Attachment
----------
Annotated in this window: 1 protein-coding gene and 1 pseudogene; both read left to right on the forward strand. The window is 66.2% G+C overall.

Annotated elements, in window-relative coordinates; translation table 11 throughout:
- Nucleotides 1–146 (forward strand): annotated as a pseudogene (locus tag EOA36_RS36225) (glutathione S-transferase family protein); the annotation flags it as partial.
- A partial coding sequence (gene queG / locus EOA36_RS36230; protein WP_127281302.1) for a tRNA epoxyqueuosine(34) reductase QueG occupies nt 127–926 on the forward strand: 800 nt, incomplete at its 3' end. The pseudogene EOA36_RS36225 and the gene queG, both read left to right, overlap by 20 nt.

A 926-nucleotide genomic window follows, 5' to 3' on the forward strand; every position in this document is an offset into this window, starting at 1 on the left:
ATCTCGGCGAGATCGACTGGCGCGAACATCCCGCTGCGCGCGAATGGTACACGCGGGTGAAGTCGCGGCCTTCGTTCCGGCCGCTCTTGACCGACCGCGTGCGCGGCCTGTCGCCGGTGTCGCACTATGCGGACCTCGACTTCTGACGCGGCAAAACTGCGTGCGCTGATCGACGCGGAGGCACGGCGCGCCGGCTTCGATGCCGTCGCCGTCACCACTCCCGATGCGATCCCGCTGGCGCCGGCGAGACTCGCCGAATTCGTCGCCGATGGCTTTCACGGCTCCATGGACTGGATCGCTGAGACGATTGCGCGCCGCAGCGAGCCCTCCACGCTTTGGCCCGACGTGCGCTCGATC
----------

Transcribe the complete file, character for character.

Annotated in this window: 1 protein-coding gene and 1 pseudogene; both read left to right on the forward strand. The window is 66.2% G+C overall.

Annotated elements, in window-relative coordinates; translation table 11 throughout:
- Nucleotides 1–146 (forward strand): annotated as a pseudogene (locus tag EOA36_RS36225) (glutathione S-transferase family protein); the annotation flags it as partial.
- A partial coding sequence (gene queG / locus EOA36_RS36230; protein WP_127281302.1) for a tRNA epoxyqueuosine(34) reductase QueG occupies nt 127–926 on the forward strand: 800 nt, incomplete at its 3' end. The pseudogene EOA36_RS36225 and the gene queG, both read left to right, overlap by 20 nt.

A 926-nucleotide genomic window follows, 5' to 3' on the forward strand; every position in this document is an offset into this window, starting at 1 on the left:
ATCTCGGCGAGATCGACTGGCGCGAACATCCCGCTGCGCGCGAATGGTACACGCGGGTGAAGTCGCGGCCTTCGTTCCGGCCGCTCTTGACCGACCGCGTGCGCGGCCTGTCGCCGGTGTCGCACTATGCGGACCTCGACTTCTGACGCGGCAAAACTGCGTGCGCTGATCGACGCGGAGGCACGGCGCGCCGGCTTCGATGCCGTCGCCGTCACCACTCCCGATGCGATCCCGCTGGCGCCGGCGAGACTCGCCGAATTCGTCGCCGATGGCTTTCACGGCTCCATGGACTGGATCGCTGAGACGATTGCGCGCCGCAGCGAGCCCTCCACGCTTTGGCCCGACGTGCGCTCGATC